By Michele Bourdieu
Outside the Kangas Café on Aug. 7, 2012, Beth Anderson, left, administrative assistant, and Sherry Rivard, regional coordinator, for BHK Great Explorations offer hand-made bowls for donations to support the Empty Bowls Project. The Kangas Café, located in the Jutila Center in Hancock, participated in the project by serving soup for a day to those who bought a $10 bowl, made by local potters and decorated by adults and children in the Calumet Art Center. The proceeds from the bowl sales help fight hunger by supporting local food pantries. On Sept. 5, 2012, the Fifth and Elm Coffee House in Houghton will be the fourth Empty Bowls business supporter to serve the soup for a day. (Photos by Keweenaw Now)
HOUGHTON -- Join the Calumet Art Center and BHK Great Explorations at the Houghton Fifth and Elm Coffee House for the fourth Empty Bowls event from 11 a.m. to 5 p.m. on Wednesday, Sept. 5.
Dolores Kangas, owner of Kangas Café and Catering in Hancock, donated soup and bread for a whole day on Aug. 7 to support the Empty Bowls Project. She set up a room near the café for serving and kept it open later after the café closed. "I believe when you're successful at business you should pass it on," Kangas said.
For a $10 donation select a bowl made by local potters and enjoy a meal of soup and bread at the Fifth and Elm Coffee House located at 326 Shelden Ave., Houghton.
100 percent of the proceeds will be donated to local organizations fighting hunger in our communities: CLK Food Pantry, St. Vincent DePaul (Hancock and L’Anse) and the Community Action Food Pantry.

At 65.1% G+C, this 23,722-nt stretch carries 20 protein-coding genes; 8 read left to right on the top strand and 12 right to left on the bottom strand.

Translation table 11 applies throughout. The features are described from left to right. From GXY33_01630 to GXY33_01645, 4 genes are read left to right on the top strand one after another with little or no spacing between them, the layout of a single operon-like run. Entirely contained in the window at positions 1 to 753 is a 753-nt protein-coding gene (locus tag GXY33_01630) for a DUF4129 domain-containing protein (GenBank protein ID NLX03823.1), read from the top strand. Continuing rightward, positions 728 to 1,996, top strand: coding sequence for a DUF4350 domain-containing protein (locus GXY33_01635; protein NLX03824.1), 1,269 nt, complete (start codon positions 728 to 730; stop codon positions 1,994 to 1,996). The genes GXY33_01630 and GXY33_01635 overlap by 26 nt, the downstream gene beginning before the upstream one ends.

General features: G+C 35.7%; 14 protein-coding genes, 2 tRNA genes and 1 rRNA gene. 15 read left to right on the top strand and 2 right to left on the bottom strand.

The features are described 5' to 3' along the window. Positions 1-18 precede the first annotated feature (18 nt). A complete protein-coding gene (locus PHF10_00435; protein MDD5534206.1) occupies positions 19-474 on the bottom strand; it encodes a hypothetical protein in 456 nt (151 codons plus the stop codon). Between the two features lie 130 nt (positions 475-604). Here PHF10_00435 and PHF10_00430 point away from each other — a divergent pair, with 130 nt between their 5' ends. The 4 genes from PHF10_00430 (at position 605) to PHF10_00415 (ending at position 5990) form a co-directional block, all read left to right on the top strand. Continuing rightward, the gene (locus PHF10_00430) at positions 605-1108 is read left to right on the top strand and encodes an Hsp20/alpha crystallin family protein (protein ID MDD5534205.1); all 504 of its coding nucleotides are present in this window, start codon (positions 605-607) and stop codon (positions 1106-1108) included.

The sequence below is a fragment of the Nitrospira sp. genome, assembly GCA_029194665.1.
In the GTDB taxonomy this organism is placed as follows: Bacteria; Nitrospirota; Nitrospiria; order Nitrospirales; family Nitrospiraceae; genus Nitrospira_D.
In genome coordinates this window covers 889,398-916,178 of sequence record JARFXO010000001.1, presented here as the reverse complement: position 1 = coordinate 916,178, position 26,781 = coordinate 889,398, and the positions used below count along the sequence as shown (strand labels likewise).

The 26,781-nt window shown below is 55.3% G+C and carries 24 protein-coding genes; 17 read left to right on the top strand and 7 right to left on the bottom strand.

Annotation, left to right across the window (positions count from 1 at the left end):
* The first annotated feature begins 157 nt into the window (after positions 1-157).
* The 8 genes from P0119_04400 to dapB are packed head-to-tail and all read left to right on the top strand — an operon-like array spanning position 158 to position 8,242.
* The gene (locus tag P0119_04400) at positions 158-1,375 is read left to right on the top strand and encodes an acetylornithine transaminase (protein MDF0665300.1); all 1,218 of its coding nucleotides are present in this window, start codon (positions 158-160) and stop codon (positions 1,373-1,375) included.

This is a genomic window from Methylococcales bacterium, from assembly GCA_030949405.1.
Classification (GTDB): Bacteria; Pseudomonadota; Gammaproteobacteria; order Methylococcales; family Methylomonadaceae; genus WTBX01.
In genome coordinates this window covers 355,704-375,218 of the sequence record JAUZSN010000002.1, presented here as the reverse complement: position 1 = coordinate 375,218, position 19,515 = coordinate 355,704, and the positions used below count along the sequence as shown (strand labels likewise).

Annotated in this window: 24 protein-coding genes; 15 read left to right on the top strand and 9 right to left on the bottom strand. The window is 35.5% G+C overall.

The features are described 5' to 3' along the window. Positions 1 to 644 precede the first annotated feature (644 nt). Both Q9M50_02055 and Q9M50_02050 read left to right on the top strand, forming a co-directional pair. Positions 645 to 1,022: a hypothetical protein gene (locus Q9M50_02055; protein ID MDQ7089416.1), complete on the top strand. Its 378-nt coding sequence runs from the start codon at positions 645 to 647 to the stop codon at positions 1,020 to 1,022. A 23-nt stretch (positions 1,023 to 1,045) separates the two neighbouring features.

By afternoon on Aug. 7, during the Empty Bowls event at Kangas Café in Hancock, Beth Anderson, administrative assistant for BHK Explorations, said they had collected more than $550 already just that day, selling more than half of the 100 bowls they exhibited for sale.
"There are so many beautiful bowls," Anderson noted. "The hardest part is for people to choose a bowl."
On Aug. 7, Sherry Rivard, regional coordinator for BHK Great Explorations, serves a hearty potato-and-bacon soup and bread to Emma Mackey, 13; Cullen Mackey, 10, and their Mom, Donna Mackey, at the Kangas Café in the Jutila Center in Hancock.
Through BHK Great Explorations, children from third through eighth grade have participated in the project by decorating the bowls. In addition, adults can drop in at the Calumet Art Center and decorate a bowl.
Since April, groups and individuals -- including children accompanied by an adult -- have been coming to the Calumet Art Center to decorate the bowls. Local restaurants and cafés have been invited to serve soup to customers who donate $10 for one of the decorated bowls. The café/restaurant serves the soup in one of their own bowls and the customer takes home the decorated bowl.
In Calumet, the Café Rosetta and the Michigan House each donated soup and bread for a day to support the Empty Bowls Project earlier this summer.
The Empty Bowls Project, an international effort to fight hunger, is a community based fundraiser designed to create awareness of food insecurity and to generate income for local food pantries.
Editor's Note: See our April 30, 2012, article, "Empty Bowls Project to fight hunger kicks off at Calumet Art Center" and visit www.calumetartcenter.com for details on the project.